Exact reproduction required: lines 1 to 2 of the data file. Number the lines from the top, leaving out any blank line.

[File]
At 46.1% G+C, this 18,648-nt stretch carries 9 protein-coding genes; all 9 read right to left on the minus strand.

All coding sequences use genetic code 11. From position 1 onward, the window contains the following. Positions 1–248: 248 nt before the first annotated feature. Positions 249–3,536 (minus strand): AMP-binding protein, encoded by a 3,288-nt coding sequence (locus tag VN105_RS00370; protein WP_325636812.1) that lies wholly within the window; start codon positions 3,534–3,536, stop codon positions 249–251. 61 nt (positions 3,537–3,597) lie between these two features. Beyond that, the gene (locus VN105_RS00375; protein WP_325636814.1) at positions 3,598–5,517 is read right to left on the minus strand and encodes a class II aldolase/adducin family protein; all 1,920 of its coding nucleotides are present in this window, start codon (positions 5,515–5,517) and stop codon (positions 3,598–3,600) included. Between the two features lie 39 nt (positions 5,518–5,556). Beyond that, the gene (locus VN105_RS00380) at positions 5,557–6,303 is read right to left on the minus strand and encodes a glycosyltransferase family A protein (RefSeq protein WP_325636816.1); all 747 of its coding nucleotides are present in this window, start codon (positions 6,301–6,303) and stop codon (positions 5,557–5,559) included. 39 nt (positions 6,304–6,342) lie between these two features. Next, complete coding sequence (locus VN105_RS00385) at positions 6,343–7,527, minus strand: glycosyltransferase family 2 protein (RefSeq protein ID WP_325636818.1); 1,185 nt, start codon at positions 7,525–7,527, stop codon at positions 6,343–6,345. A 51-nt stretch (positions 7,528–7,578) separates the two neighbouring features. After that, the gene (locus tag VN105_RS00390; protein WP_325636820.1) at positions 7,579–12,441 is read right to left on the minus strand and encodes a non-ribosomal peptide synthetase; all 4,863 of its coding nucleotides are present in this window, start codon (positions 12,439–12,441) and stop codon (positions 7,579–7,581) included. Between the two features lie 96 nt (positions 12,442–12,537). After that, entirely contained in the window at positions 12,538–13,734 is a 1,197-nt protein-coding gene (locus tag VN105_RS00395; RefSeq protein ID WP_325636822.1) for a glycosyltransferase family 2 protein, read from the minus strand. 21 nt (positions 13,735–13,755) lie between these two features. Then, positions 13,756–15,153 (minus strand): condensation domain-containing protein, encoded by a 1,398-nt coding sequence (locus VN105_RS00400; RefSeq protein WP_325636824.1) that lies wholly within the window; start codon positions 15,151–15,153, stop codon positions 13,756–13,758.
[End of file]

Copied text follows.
At 46.1% G+C, this 18,648-nt stretch carries 9 protein-coding genes; all 9 read right to left on the minus strand.

All coding sequences use genetic code 11. From position 1 onward, the window contains the following. Positions 1–248: 248 nt before the first annotated feature. Positions 249–3,536 (minus strand): AMP-binding protein, encoded by a 3,288-nt coding sequence (locus tag VN105_RS00370; protein WP_325636812.1) that lies wholly within the window; start codon positions 3,534–3,536, stop codon positions 249–251. 61 nt (positions 3,537–3,597) lie between these two features. Beyond that, the gene (locus VN105_RS00375; protein WP_325636814.1) at positions 3,598–5,517 is read right to left on the minus strand and encodes a class II aldolase/adducin family protein; all 1,920 of its coding nucleotides are present in this window, start codon (positions 5,515–5,517) and stop codon (positions 3,598–3,600) included. Between the two features lie 39 nt (positions 5,518–5,556). Beyond that, the gene (locus VN105_RS00380) at positions 5,557–6,303 is read right to left on the minus strand and encodes a glycosyltransferase family A protein (RefSeq protein WP_325636816.1); all 747 of its coding nucleotides are present in this window, start codon (positions 6,301–6,303) and stop codon (positions 5,557–5,559) included. 39 nt (positions 6,304–6,342) lie between these two features. Next, complete coding sequence (locus VN105_RS00385) at positions 6,343–7,527, minus strand: glycosyltransferase family 2 protein (RefSeq protein ID WP_325636818.1); 1,185 nt, start codon at positions 7,525–7,527, stop codon at positions 6,343–6,345. A 51-nt stretch (positions 7,528–7,578) separates the two neighbouring features. After that, the gene (locus tag VN105_RS00390; protein WP_325636820.1) at positions 7,579–12,441 is read right to left on the minus strand and encodes a non-ribosomal peptide synthetase; all 4,863 of its coding nucleotides are present in this window, start codon (positions 12,439–12,441) and stop codon (positions 7,579–7,581) included. Between the two features lie 96 nt (positions 12,442–12,537). After that, entirely contained in the window at positions 12,538–13,734 is a 1,197-nt protein-coding gene (locus tag VN105_RS00395; RefSeq protein ID WP_325636822.1) for a glycosyltransferase family 2 protein, read from the minus strand. 21 nt (positions 13,735–13,755) lie between these two features. Then, positions 13,756–15,153 (minus strand): condensation domain-containing protein, encoded by a 1,398-nt coding sequence (locus VN105_RS00400; RefSeq protein WP_325636824.1) that lies wholly within the window; start codon positions 15,151–15,153, stop codon positions 13,756–13,758.